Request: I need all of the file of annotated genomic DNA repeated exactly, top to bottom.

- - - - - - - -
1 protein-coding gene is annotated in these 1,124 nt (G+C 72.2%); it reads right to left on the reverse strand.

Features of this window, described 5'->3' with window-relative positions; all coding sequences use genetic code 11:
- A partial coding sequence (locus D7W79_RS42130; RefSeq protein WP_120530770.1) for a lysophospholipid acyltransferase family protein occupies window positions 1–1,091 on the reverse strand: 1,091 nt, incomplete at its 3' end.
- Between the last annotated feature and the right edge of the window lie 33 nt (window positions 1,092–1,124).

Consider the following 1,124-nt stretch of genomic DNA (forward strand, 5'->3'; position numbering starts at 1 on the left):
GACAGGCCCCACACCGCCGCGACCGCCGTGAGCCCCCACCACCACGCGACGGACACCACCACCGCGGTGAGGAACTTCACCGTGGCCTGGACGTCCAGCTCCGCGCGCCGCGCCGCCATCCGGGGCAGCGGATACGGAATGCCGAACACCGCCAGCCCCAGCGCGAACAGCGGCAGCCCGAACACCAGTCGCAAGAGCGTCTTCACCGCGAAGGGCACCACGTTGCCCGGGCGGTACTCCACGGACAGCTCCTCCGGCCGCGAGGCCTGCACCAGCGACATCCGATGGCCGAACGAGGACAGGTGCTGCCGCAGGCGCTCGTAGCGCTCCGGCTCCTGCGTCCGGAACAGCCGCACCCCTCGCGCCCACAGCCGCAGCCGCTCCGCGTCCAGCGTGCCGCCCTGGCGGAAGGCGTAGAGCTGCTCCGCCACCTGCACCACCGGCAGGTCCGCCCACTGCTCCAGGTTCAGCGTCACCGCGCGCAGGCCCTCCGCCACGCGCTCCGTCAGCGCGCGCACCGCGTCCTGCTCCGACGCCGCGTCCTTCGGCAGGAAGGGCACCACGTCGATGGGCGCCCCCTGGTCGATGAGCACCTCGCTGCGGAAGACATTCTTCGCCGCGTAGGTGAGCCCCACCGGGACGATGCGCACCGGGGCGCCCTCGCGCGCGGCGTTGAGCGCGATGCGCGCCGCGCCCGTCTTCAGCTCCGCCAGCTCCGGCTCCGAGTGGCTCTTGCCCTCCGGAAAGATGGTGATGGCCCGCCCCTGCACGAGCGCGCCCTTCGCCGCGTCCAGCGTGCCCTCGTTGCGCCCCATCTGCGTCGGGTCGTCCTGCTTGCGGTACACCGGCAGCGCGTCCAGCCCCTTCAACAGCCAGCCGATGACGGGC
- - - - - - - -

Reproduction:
1 protein-coding gene is annotated in these 1,124 nt (G+C 72.2%); it reads right to left on the reverse strand.

Features of this window, described 5'->3' with window-relative positions; all coding sequences use genetic code 11:
- A partial coding sequence (locus D7W79_RS42130; RefSeq protein WP_120530770.1) for a lysophospholipid acyltransferase family protein occupies window positions 1–1,091 on the reverse strand: 1,091 nt, incomplete at its 3' end.
- Between the last annotated feature and the right edge of the window lie 33 nt (window positions 1,092–1,124).

Consider the following 1,124-nt stretch of genomic DNA (forward strand, 5'->3'; position numbering starts at 1 on the left):
GACAGGCCCCACACCGCCGCGACCGCCGTGAGCCCCCACCACCACGCGACGGACACCACCACCGCGGTGAGGAACTTCACCGTGGCCTGGACGTCCAGCTCCGCGCGCCGCGCCGCCATCCGGGGCAGCGGATACGGAATGCCGAACACCGCCAGCCCCAGCGCGAACAGCGGCAGCCCGAACACCAGTCGCAAGAGCGTCTTCACCGCGAAGGGCACCACGTTGCCCGGGCGGTACTCCACGGACAGCTCCTCCGGCCGCGAGGCCTGCACCAGCGACATCCGATGGCCGAACGAGGACAGGTGCTGCCGCAGGCGCTCGTAGCGCTCCGGCTCCTGCGTCCGGAACAGCCGCACCCCTCGCGCCCACAGCCGCAGCCGCTCCGCGTCCAGCGTGCCGCCCTGGCGGAAGGCGTAGAGCTGCTCCGCCACCTGCACCACCGGCAGGTCCGCCCACTGCTCCAGGTTCAGCGTCACCGCGCGCAGGCCCTCCGCCACGCGCTCCGTCAGCGCGCGCACCGCGTCCTGCTCCGACGCCGCGTCCTTCGGCAGGAAGGGCACCACGTCGATGGGCGCCCCCTGGTCGATGAGCACCTCGCTGCGGAAGACATTCTTCGCCGCGTAGGTGAGCCCCACCGGGACGATGCGCACCGGGGCGCCCTCGCGCGCGGCGTTGAGCGCGATGCGCGCCGCGCCCGTCTTCAGCTCCGCCAGCTCCGGCTCCGAGTGGCTCTTGCCCTCCGGAAAGATGGTGATGGCCCGCCCCTGCACGAGCGCGCCCTTCGCCGCGTCCAGCGTGCCCTCGTTGCGCCCCATCTGCGTCGGGTCGTCCTGCTTGCGGTACACCGGCAGCGCGTCCAGCCCCTTCAACAGCCAGCCGATGACGGGC